Every November, Mariah Carey ushers in the festive season with her signature whistle notes and popular Christmas songs. Grocery and drug stores, radio stations and Spotify playlists, even TikToks usher in the best time of the year to the sound of “All I Want For Christmas Is You.” But before Christmas comes Thanksgiving, and with it comes another Black Friday and, in this age of URLs, Cyber Monday. It’s time of year for shopaholics everywhere, those who indulge in dizzying discounts and pretend not to notice their credit card balances , and find joy in the leniency return policy (for those unwanted items you buy under self-imposed pressure).
With great deals come great value videos, a social media phenomenon first created in the first half of the years by fashion Adjacent YouTubers went viral, now reimagined by TikTok and Instagram creators who buy massive amounts of merchandise in the name of #content. But a decade after the first few videos were posted on YouTube, what started as an innocent genre designed to convey excitement has degenerated into a toxic culture that promotes excessive shopping and overspending. While I can’t be more holy than you when it comes to enjoying the bizarre, appealing quality of a product “try on” or “unboxing” clip, I suggest that this Black Friday, we reject video dragging and mindless shopping, and choose (I Clearly I sound like all the mothers we have here) wise, thoughtful spending.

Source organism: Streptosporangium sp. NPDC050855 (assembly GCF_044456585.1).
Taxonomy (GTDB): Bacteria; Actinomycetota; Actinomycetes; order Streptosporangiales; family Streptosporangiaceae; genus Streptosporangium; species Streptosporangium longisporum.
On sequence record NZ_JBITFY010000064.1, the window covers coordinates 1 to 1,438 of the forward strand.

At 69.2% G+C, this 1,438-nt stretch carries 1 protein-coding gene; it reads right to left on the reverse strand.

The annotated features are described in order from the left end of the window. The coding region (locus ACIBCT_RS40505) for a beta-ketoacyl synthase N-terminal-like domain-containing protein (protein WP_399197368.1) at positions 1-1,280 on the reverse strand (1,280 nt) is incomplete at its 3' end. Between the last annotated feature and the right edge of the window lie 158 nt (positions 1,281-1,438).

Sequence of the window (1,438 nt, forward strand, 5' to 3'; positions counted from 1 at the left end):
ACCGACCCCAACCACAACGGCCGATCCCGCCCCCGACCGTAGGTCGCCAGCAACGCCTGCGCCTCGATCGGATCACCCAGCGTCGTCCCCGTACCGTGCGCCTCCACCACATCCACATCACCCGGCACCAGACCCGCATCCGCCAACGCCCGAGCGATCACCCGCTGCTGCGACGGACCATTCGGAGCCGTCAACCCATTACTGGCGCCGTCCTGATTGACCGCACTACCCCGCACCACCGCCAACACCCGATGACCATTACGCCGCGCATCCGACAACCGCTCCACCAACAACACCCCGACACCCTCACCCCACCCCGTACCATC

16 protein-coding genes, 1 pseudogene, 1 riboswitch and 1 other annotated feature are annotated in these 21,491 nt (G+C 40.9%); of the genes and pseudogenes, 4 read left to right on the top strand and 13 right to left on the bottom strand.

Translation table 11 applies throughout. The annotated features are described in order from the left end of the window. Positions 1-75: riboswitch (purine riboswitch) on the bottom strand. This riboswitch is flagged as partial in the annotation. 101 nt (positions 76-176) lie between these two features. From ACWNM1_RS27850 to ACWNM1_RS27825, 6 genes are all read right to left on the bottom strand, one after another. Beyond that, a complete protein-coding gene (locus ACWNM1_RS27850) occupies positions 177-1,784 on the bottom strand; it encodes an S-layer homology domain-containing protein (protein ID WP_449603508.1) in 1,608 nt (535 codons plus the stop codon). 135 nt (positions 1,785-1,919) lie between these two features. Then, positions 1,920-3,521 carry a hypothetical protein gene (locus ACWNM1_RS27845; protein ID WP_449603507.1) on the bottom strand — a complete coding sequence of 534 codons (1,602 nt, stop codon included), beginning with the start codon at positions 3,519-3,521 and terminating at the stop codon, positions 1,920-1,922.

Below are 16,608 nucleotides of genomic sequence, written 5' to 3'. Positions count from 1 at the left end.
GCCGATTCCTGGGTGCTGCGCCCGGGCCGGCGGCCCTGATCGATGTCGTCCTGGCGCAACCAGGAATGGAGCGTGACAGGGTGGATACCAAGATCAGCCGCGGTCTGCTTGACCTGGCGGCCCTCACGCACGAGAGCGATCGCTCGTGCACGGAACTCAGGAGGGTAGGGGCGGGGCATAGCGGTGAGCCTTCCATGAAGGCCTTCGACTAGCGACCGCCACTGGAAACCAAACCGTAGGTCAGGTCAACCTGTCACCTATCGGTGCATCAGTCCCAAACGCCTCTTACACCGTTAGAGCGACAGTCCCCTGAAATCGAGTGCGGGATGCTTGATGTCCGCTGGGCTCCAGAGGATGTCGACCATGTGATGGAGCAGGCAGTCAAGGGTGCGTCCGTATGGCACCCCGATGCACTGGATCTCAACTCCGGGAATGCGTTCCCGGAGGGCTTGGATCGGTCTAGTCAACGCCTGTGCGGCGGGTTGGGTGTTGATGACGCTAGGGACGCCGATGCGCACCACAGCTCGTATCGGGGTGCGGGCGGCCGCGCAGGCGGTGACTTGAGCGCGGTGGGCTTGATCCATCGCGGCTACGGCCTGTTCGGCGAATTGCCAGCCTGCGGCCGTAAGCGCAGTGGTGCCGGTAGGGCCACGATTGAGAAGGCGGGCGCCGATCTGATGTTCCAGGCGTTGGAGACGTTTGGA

Somehow we’ve gone from the flattering “Sephora Haul 🙂 Trying on my new favorite product” clip to the questionable “HUGE [here Insert fast fashion brand] TRY ON HAUL / AD” post (“ad” for “ad” of course).
While I could spend most of my word count and your screen time on the damaging effects of haulage (all this useless packaging of items you buy and return and shipping?), I’d rather spend our time arguing together in favor of buying less and better . After all, why is there a lot of shipping when we should be getting smarter about our shopping?
It’s not about not shopping on Black Friday (what’s the fun in that?), it’s about shopping only those Things you need – like essentials , like can’t imagine life without . I find that the older I get, the less I shop. Maybe it’s because my style is finally falling into a manageable range, or because I’ve become more precious to the things I put in my home and on me, but it’s really nice to embrace “we have food in the house” when we wish Our moms used to repeat the energy when they bought us McDonald’s on the drive home. Buying less doesn’t mean don’t treat yourself, it just means treating yourself with something you really want, not something the internet makes you have to have. Buying better doesn’t mean buying only luxury goods, or spending money you don’t have on higher quality or more sustainable goods, it’s a matter of doing more Good mindset choice, no matter the price, buy something you will wear well, something you will keep and cherish.
So maybe this Black Friday, swipe away from that alluring trailer video and try shopping for something you know you want. My suggestion is that if you’re less excited about buying it and more concerned about “but what if I regret it” then it’s probably not worth it. Not that Carrie Bradshaw is all on you, but I’ve learned that shopping is a bit like dating; if you don’t feel it in the first place, you probably won’t be into it later. (No, you can’t get around this with “I’ll return it,” you and I both know you’re not going to the post office with that package.)